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Can Lung Cancer Cause High Blood Pressure? 6 Facts To Know

Medically reviewed by Leonora Valdez, M.D.
Written by Sarah Winfrey
Posted on June 6, 2024

Lung cancer and hypertension (high blood pressure) can be related conditions for some people. If you or someone you love has been diagnosed with lung cancer, it’s important to keep your eye out for high blood pressure — and other lung cancer-related complications as well.

Researchers don’t know exactly how common high blood pressure is among people specifically diagnosed with lung cancer, though 40 percent of people with some type of cancer also have hypertension. They also know that having high blood pressure can make cancer harder to treat, due to potential interactions with cancer treatments and increased risk of cardiovascular events. They also know that people with high blood pressure are more likely to get some types of cancer.

Here’s what you need to know about high blood pressure and lung cancer. Understanding the connection can help ensure you get the diagnoses and treatments you need to keep your quality of life and sense of well-being high.

1. Some Lung Cancer Treatments Can Cause High Blood Pressure

For many people with lung cancer who develop high blood pressure, certain cancer therapies are the cause. The treatment options most likely to cause high blood pressure are:

  • Vascular endothelial growth factor (VEGF) inhibitors, like bevacizumab (Avastin)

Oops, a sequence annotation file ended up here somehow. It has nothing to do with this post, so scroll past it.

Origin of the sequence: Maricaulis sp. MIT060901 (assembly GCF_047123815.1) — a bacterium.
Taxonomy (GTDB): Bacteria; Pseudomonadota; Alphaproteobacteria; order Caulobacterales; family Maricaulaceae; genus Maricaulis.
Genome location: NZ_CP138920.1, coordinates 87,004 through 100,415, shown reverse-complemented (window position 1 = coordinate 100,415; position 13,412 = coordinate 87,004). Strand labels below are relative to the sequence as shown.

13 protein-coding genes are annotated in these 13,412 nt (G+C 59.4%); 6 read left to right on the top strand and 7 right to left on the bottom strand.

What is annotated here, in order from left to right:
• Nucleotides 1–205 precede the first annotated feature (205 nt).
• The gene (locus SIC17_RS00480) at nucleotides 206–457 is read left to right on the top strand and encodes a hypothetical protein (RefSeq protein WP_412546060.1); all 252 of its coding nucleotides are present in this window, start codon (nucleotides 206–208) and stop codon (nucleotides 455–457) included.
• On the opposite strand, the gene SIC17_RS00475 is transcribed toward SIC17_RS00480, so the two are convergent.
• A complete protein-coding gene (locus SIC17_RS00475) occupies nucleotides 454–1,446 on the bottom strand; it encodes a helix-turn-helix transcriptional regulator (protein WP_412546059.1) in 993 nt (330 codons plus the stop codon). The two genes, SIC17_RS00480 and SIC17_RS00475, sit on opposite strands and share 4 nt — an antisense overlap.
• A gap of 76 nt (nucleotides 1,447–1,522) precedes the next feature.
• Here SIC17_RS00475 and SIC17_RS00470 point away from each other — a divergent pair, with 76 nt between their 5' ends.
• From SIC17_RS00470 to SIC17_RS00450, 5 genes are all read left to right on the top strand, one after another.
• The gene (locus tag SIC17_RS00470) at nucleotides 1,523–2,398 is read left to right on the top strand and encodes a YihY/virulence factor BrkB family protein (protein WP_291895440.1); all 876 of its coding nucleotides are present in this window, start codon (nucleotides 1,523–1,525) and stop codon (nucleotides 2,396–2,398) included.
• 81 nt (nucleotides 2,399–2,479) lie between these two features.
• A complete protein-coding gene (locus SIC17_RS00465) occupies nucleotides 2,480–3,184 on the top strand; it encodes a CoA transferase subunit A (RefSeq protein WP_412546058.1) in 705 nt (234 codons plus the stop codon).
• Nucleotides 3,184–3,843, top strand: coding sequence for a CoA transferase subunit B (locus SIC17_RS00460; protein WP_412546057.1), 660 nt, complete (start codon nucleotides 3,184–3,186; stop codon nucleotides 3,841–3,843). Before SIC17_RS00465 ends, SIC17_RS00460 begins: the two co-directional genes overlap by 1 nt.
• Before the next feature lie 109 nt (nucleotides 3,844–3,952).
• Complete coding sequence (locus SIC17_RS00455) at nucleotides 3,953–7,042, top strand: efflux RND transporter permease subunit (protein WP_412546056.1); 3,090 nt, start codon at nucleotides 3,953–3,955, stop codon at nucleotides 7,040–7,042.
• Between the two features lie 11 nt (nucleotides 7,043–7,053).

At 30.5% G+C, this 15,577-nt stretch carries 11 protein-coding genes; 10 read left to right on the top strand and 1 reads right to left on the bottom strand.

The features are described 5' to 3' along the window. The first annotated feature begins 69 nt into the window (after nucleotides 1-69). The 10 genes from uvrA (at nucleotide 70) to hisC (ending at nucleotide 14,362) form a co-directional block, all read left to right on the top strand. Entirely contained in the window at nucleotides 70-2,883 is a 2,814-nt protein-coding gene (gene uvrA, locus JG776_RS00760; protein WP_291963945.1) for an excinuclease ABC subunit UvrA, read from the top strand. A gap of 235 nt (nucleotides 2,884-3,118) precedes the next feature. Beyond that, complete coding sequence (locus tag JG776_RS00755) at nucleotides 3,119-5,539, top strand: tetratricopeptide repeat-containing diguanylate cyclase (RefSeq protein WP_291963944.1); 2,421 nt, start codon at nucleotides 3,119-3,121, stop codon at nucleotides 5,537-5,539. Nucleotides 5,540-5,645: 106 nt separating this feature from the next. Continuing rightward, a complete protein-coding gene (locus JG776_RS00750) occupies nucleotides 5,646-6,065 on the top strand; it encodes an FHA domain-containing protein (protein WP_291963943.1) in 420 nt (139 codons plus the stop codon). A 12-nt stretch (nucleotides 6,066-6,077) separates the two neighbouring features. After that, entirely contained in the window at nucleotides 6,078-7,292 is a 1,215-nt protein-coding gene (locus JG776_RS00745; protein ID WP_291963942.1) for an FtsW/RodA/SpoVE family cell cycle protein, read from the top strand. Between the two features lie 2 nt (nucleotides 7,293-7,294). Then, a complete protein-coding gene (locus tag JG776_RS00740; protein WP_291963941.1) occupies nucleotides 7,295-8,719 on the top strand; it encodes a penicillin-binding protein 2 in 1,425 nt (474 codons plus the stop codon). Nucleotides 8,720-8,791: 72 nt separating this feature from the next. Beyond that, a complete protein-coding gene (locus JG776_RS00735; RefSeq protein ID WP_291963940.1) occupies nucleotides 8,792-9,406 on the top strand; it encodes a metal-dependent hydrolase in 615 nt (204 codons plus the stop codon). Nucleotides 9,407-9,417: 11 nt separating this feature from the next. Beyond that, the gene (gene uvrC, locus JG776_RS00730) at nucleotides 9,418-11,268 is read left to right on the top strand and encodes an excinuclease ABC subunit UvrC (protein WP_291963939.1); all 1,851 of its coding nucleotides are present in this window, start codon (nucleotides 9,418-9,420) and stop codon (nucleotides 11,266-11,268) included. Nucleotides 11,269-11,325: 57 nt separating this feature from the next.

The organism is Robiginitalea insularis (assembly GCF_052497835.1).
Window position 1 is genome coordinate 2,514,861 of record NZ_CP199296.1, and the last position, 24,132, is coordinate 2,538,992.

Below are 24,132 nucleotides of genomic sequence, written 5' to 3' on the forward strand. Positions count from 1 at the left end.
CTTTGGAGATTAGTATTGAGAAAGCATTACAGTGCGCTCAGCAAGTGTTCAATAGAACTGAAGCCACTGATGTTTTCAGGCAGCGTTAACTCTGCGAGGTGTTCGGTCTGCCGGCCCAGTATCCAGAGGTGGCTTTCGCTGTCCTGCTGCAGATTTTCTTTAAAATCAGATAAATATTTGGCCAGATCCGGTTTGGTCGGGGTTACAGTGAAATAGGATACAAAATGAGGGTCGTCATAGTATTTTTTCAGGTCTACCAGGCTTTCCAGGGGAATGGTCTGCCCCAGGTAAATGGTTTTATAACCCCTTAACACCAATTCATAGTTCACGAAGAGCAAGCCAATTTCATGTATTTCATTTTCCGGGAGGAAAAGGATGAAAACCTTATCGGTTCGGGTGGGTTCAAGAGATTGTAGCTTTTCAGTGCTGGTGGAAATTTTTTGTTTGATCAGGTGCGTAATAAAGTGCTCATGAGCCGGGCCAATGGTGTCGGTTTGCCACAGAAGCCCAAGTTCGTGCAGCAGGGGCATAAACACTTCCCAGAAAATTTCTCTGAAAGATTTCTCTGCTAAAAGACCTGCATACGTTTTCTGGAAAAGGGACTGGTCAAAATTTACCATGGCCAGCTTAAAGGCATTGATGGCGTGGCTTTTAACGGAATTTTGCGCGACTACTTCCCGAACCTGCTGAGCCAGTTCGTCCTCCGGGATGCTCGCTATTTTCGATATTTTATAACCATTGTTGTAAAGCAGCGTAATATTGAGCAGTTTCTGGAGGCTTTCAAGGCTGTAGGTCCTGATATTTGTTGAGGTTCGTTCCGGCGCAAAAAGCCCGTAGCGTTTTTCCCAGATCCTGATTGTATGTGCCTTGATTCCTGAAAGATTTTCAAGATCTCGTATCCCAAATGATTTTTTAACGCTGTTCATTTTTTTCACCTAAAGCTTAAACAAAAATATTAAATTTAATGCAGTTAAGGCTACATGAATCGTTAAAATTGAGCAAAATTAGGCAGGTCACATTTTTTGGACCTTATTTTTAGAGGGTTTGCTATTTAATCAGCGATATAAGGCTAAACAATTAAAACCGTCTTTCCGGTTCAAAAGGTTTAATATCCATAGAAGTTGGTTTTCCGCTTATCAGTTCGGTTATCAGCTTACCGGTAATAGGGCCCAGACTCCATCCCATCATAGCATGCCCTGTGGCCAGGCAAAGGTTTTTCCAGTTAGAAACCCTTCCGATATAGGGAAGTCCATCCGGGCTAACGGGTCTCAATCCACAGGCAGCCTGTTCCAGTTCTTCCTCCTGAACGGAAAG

• Certain tyrosine kinase inhibitors (TKIs), such as gefitinib (Iressa), osimertinib (Tagrisso), and sunitinib (Sutent)

Other medications often taken to treat cancer may cause high blood pressure in some people. These include:

  • Glucocorticoids
  • Immunosuppressive drugs
  • Alkylating agents

If you’re taking these medications and stop, your risk of developing high blood pressure goes back down. However, researchers are not sure how taking these medications can affect your cardiovascular system or your blood pressure long term.

Having high blood pressure may complicate your treatment for lung cancer. One MyLungCancerTeam member experienced this and said, “I have my Avastin today. Unfortunately, I have high blood pressure (one of the side effects of this drug), so I will see if I have to increase my medication.”

Another shared, “I’ve been having a lot of side effects with Mvasi. Doctor took me off the drug last Thursday because I had difficulty breathing, headache, backache, and high blood pressure. It is very disheartening after doing so well.”

Read more about specific medications in this list of treatments for lung cancer.

2. Lung Cancer That’s Spread to the Adrenal Glands Can Cause High Blood Pressure

Sometimes, lung cancer can spread to the adrenal glands, small organs that sit above the kidneys and make hormones. When this occurs, it’s called metastatic lung cancer. Non-small cell lung cancer (NSCLC) is the most common type of lung cancer that spreads to the adrenal glands, but small cell lung cancer (SCLC) is most likely to be metastatic in general.